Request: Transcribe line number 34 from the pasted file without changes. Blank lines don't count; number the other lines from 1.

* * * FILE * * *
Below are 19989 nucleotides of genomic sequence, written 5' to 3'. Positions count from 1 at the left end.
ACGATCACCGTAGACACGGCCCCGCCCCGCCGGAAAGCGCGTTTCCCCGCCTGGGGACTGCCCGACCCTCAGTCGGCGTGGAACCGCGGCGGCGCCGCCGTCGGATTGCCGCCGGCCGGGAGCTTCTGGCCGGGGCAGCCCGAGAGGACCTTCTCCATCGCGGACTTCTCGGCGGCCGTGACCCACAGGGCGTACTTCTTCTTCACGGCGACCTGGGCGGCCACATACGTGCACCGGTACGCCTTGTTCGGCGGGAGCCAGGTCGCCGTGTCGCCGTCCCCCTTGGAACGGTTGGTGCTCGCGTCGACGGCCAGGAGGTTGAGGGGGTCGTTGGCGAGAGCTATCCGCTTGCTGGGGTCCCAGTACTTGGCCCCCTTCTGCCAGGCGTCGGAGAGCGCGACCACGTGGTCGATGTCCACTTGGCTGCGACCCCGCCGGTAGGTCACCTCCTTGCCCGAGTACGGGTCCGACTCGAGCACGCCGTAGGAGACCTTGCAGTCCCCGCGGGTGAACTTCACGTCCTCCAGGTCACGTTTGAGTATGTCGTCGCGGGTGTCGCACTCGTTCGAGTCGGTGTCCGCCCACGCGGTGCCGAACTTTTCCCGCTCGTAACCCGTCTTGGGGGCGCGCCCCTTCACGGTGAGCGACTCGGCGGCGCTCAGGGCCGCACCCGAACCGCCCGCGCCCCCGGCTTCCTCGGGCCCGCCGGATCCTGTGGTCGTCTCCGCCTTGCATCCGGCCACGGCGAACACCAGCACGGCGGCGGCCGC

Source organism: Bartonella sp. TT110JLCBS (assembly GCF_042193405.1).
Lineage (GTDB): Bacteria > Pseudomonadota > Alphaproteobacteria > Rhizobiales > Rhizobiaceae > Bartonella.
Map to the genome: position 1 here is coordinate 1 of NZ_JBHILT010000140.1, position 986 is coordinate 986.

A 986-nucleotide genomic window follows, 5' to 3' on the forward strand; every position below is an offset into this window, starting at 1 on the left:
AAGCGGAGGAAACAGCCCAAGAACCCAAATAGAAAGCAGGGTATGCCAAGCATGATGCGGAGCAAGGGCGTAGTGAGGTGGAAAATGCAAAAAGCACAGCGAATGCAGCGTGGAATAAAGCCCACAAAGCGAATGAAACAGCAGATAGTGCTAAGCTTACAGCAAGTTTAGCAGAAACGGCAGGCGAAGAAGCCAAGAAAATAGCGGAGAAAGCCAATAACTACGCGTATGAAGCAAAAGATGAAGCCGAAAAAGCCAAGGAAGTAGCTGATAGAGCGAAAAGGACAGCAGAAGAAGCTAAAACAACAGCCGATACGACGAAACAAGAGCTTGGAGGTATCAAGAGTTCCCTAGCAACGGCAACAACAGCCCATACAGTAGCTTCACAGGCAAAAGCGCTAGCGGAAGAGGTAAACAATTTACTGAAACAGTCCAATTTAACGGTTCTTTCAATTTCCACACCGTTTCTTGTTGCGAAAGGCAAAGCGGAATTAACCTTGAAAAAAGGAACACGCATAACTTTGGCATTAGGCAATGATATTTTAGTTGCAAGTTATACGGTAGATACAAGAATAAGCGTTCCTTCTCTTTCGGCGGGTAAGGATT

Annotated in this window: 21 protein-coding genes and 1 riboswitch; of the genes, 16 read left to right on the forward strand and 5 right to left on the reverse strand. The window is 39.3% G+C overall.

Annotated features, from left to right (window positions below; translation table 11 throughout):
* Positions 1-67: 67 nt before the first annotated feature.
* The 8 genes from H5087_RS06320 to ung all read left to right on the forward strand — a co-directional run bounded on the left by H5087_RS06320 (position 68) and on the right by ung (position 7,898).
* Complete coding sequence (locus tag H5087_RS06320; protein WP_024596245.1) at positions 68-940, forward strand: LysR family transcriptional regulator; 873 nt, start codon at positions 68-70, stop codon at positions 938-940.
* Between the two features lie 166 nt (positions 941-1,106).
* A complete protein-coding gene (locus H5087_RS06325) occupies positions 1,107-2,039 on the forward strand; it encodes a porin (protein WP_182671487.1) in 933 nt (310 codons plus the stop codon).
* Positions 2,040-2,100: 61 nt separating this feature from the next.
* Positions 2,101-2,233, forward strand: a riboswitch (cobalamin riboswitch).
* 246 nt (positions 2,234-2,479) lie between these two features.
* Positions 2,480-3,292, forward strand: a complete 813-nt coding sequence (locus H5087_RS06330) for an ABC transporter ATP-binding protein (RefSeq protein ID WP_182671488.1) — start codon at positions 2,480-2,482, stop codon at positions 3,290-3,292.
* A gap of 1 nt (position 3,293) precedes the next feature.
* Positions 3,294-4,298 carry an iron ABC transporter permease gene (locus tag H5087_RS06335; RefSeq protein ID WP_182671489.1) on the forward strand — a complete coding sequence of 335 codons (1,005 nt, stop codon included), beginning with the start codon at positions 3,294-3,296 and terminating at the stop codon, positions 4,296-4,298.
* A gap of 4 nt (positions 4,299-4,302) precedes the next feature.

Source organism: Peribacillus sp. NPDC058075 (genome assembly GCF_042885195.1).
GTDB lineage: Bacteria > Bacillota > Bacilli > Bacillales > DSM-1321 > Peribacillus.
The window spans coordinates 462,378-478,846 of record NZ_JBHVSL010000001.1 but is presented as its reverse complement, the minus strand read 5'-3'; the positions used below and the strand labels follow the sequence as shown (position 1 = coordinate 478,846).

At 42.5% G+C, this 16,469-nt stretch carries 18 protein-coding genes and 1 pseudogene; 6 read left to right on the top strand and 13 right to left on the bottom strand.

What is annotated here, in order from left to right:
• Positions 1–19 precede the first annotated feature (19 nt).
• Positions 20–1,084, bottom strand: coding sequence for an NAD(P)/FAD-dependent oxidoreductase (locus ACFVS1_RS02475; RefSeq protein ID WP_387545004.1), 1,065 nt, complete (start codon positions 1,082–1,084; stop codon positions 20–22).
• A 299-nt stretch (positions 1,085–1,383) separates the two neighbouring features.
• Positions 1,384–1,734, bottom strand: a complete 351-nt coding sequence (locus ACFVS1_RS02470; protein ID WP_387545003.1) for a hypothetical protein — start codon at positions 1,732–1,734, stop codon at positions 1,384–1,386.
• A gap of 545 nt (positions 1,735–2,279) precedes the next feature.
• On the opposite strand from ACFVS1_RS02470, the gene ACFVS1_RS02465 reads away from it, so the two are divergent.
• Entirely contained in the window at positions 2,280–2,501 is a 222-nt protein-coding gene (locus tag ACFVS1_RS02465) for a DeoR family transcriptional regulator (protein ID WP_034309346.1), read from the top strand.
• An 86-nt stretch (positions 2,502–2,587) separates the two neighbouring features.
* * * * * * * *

• An 86-nt stretch (positions 2,502–2,587) separates the two neighbouring features.